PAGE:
In Firebug you will see an improvement in total page load speed once you implement this technique. Especially since the Notes server is not the fastest image rendering server around.

  2. Damn, Jake!

    That's truly clever!



  3. Barry, search this site for Jake's nice little Attachment Manager (published a couple of years ago) and you'll notice, that he left the Domino rendering in place simply for comparison.

  4. Larry, I'm sure you meant to say "image server", as Domino will hardly render these images for us. Keep in mind, that Jake's solutions makes no assumptions about where the images come from. Could be file attachments (in which case I would agree with your performance concerns), could be image resources, could be static files in the site's html directory. They could even be loaded from a completely different source.

    If you ask me, using sprites for this specific purpose is a bit over the top. Keeping the number of requests low is definitely a good thing, but is it really worth it here? The CSS get's more complicated and bigger and not all users might even need all the icons they are forced to load. Browser side caching will remove some (though not all) of the burden associated with multiple graphics.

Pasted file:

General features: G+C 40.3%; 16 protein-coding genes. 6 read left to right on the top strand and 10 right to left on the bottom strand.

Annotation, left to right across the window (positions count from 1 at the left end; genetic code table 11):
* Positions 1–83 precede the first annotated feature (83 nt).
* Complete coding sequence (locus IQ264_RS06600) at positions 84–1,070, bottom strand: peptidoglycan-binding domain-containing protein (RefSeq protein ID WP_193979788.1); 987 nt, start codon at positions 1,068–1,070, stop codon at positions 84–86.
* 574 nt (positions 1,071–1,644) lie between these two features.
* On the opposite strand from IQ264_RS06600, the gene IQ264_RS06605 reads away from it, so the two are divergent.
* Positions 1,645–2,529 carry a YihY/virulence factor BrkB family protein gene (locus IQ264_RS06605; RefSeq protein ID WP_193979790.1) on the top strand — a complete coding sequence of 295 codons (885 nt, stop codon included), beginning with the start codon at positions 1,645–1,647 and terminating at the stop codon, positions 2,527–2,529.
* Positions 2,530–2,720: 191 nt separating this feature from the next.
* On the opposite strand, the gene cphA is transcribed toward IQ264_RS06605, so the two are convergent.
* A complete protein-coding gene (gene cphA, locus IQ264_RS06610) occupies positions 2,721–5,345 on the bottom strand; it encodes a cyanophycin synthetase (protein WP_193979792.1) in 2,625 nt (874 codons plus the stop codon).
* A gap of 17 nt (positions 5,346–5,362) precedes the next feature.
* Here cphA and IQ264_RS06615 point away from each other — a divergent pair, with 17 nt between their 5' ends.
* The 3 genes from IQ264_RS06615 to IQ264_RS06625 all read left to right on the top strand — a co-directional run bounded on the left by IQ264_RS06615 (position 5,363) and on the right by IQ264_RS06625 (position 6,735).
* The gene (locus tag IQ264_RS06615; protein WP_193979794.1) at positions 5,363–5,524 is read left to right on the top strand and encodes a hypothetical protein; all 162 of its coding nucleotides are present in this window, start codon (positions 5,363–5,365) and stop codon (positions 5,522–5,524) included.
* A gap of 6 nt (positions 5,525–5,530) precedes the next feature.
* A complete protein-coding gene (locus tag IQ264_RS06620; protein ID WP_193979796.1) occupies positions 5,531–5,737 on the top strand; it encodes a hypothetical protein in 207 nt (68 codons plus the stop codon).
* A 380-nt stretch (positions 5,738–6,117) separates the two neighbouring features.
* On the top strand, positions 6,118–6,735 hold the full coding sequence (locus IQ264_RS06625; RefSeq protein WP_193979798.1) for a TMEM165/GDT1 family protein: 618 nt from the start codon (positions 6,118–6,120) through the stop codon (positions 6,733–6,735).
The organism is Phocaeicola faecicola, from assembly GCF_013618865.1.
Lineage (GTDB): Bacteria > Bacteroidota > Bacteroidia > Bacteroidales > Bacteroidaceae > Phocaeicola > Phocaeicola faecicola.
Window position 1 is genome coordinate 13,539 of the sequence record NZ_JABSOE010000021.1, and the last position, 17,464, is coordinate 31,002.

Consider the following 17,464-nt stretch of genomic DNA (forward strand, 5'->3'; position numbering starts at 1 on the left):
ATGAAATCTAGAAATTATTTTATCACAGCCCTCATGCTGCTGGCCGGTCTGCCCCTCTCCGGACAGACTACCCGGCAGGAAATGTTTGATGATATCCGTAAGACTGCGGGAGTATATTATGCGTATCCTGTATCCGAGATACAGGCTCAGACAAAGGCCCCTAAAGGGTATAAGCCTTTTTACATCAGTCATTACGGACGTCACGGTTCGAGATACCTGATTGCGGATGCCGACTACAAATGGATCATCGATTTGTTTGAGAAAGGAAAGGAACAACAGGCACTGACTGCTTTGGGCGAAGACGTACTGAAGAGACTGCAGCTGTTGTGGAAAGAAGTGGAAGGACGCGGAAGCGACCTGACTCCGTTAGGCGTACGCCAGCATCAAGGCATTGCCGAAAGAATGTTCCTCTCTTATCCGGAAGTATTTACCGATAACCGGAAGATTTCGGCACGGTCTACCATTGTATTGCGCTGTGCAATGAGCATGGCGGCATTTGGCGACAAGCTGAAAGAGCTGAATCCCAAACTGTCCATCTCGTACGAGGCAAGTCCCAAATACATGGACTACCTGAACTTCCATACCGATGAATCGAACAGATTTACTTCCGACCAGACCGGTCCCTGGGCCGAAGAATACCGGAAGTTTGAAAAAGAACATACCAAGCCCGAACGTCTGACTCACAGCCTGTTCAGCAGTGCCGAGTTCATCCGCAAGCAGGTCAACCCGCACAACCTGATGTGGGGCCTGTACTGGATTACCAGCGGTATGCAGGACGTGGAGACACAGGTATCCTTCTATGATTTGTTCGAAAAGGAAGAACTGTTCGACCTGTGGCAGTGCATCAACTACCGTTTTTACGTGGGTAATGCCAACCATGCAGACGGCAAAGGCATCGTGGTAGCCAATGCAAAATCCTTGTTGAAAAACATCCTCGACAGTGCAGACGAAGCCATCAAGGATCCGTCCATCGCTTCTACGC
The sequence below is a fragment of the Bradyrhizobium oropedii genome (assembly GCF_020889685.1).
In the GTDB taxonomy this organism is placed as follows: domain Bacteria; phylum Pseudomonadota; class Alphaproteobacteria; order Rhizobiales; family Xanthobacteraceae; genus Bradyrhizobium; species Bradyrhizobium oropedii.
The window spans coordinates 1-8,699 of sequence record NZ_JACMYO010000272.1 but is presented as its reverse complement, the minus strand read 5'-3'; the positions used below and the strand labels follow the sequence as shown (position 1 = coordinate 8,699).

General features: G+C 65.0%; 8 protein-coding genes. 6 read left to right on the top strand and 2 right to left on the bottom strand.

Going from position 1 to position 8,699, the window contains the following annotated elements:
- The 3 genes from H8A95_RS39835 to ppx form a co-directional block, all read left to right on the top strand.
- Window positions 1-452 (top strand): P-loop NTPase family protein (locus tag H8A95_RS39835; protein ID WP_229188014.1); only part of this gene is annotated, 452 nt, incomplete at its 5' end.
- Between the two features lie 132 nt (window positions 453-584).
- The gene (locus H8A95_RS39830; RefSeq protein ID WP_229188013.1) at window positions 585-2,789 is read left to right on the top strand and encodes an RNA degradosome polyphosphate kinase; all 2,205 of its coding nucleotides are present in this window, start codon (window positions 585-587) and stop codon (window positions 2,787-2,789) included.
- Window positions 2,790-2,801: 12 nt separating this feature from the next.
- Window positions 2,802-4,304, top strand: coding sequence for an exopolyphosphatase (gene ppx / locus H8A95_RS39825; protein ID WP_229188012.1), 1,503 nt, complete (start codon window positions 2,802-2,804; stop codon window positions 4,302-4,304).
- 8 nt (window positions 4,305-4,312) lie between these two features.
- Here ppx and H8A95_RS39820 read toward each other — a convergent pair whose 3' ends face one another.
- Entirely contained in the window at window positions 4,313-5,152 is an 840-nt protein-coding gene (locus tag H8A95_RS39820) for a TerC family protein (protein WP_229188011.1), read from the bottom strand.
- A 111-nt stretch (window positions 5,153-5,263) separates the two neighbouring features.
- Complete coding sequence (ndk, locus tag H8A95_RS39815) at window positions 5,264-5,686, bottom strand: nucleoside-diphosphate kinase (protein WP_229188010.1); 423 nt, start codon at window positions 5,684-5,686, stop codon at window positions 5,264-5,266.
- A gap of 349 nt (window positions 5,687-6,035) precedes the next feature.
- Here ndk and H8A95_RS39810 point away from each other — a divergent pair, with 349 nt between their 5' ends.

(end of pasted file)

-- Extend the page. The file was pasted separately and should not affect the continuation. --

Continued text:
There's one more drawback of sprites (and for me, this is a big one), even if it is mentioned rarely: Everybody talks about clean and semantically correct markup. But what about the CSS? I find it very helpfull, if CSS is as clean self-explanatory as possible. That's where sprites definitely fail.

  5. @ larry:--

    If you want to make the icons clickable, use the :before pseudo to add the icon to the link (instead of using a background image):

    ul.download li.xls a:before {

    content: url(xls.gif);


    • avatar
    • Jake Howlett
    • Sun 17 Jun 2007 05:44 PM

    Guys. Don't give me any credit for this! I'm merely passing on a trick I learnt while harvesting ideas from a project I out-sourced to CSS gurus not so long ago.

    Sprites are a great idea but I think they would make the solution less clean. It would mean having an element inside each LI that was the size of the icons (12px square) to position each sprite in. Possible but messier than the current solution.